Chaman Lal Chaman recalls a journey to Pakistan to honour the founder of Sikhism, and considers the continuing relevance of Guru Nanak’s teachings
The often petty nature of party politics and its powerful links with religion were brought home to me again recently as I read about the ongoing controversy surrounding Punjab minister Navjot Singh Sidhu.
In October, Bharatiya Janata Party spokesperson Sambit Patralaid into Sidhu – a former professional cricketer and one-time member of the BJP himself, who quit the party in 2016 and joined Congress the following year – suggesting that the minister should get himself a seat in Imran Khan’s Cabinet, so frequently does he express his love for Pakistan.
Patra’s criticism came in the wake of Sidhu’s observation at a festival in Kasauli that he relates to Pakistan more than to South India.But many Punjabis have close emotional links with Pakistan, given the region’s history. With this in mind, is Navjot Sidhu’s behaviour really so offensive to Indians? True, some might not like that, in August this year, he attended the oath-taking ceremony of Pakistan’s newly elected prime minister and fellow ex-cricketer, Imran Khan – believed by many to have been ‘selected’ by the country’s powerful military. For the same reason, Sidhu’s decision to embrace Qamar Javed Bajwa, the military’s Chief of Army Staff, might have raised a few hackles in India.
Yet those actions were likely motivated by honourable reasons. Sidhu claims that Bajwa assured him Pakistan would open the Gurdwara Darbar Sahib Kartarpur ‘Corridor’ – a passage allowing Sikh pilgrims visa-free entry to Pakistan from India to visit the Kartarpur Sahib shrine – before the 550th birth anniversary of Guru Nanak, the founder of Sikhismand the first of the ten Sikh Gurus, in 2019. It is a step that would be welcomed by Sikhs not only in India but across the world – though whether it will actually happen is another matter.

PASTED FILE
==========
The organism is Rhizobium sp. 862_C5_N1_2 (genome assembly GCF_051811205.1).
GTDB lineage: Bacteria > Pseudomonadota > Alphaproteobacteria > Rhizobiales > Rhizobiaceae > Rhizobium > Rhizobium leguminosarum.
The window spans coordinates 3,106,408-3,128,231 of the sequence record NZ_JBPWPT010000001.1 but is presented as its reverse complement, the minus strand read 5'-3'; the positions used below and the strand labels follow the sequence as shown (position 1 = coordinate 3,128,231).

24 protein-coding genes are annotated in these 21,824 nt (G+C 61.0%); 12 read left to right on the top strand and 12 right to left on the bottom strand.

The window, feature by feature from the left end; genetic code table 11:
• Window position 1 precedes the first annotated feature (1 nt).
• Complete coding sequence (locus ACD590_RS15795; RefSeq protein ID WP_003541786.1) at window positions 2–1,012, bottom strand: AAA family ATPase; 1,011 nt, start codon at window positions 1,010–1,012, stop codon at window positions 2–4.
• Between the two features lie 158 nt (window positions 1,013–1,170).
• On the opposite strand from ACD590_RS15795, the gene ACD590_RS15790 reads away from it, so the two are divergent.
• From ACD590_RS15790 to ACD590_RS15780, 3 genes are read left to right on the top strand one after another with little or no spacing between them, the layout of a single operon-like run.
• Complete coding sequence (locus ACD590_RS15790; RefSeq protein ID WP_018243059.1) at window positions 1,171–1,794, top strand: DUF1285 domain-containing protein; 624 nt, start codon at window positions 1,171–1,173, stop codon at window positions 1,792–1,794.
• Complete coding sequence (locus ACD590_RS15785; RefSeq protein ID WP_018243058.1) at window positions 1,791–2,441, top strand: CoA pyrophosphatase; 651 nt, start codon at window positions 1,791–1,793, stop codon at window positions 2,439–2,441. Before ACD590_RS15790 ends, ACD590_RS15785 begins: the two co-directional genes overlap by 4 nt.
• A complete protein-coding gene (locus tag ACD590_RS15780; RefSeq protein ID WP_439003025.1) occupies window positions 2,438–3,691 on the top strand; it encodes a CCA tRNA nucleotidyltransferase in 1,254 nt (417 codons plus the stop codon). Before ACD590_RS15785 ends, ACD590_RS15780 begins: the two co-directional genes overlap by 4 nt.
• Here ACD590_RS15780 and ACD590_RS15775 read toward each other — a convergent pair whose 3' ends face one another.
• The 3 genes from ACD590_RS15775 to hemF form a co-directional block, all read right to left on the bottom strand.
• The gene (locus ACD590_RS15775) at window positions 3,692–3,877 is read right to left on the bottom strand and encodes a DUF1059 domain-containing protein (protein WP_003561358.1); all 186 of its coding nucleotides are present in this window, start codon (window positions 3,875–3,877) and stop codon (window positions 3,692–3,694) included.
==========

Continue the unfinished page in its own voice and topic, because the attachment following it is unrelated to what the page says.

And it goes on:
Reading all this took me back 14 years to a time when I, along with a group of fellow Sikhs, travelled to Pakistan to celebrate the birthday anniversary of Guru Nanak, who was born in 1469 in Talwandi – known today as Nankana Saheb – about 50 miles west of Lahore. The Guru’s birth iscelebrated worldwide as Guru Nanak Gurpurab on Kartik Pooranmashi, the full moon day in the month of Katak (October – November).
It is believed that Guru Nanak’s grandson, Baba Dharam Chand, built the first Sikh temple at this site in the 16th century. It was then rebuilt by Maharaja Ranjit Singh in the19th century. Many people may be surprised to hear that even today,there are around 365 gurdwaras in Pakistan, although currently only around 20 of them are properly preserved.
During our two-week trip, every day we visited a number of historical places, including 14 famous gurdwaras. One of these was Darbar Sahib Kartarpur, a temple less than 20 miles from the border post of Shakar Gargh, and visible from the Indian side. This is the place where Guru Nanak settled as a householder after his travels, between 1500 and 1524, to places including Mecca, Sri Lanka, Egypt and Jordan, and numerous other faraway lands covering all four directions of the globe.